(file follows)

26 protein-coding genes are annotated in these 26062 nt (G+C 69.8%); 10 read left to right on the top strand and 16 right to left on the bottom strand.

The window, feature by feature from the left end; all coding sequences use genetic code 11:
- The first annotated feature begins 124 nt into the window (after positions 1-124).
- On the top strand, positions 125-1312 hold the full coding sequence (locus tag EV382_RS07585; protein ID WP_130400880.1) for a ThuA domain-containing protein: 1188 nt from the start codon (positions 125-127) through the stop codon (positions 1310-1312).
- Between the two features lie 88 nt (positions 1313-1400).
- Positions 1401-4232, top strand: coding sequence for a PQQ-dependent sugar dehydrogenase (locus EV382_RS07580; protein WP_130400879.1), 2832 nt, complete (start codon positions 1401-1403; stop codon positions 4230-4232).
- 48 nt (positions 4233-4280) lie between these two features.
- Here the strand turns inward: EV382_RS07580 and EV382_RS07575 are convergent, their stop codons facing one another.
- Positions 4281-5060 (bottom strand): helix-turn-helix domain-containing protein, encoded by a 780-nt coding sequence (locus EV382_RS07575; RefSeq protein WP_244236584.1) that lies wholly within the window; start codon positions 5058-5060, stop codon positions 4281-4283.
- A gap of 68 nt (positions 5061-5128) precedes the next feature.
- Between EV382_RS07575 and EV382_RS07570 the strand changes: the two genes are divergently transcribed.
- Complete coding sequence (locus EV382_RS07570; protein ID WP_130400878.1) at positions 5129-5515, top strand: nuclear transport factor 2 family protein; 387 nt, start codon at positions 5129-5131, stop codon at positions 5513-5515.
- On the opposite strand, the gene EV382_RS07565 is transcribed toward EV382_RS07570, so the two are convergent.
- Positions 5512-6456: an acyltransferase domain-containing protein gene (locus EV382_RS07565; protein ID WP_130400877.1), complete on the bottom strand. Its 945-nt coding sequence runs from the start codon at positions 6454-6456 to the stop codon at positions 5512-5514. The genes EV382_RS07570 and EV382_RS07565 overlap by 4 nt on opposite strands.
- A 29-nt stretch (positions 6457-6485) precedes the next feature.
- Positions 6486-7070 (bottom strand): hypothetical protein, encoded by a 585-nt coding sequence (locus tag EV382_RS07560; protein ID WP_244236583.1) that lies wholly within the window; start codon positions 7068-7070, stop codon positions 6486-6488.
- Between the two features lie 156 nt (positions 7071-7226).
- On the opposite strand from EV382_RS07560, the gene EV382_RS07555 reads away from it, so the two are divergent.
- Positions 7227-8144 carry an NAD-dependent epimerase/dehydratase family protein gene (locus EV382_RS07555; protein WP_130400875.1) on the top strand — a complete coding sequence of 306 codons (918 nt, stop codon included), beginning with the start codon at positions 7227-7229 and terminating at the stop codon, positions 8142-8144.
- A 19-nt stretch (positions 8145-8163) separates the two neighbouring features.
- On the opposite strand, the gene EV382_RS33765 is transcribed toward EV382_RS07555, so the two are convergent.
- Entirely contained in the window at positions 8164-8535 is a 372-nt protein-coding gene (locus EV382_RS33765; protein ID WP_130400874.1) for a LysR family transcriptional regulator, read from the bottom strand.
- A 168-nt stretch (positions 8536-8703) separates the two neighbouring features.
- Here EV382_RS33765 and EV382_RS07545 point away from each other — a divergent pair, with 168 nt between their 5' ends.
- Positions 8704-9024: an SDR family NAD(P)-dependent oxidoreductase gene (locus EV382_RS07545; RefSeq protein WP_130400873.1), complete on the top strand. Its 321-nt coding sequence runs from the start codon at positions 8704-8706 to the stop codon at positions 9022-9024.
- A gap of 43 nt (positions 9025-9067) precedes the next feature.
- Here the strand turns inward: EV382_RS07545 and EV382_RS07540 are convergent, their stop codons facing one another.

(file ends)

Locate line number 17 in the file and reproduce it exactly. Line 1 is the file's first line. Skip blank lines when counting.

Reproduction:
- Between the two features lie 156 nt (positions 7071-7226).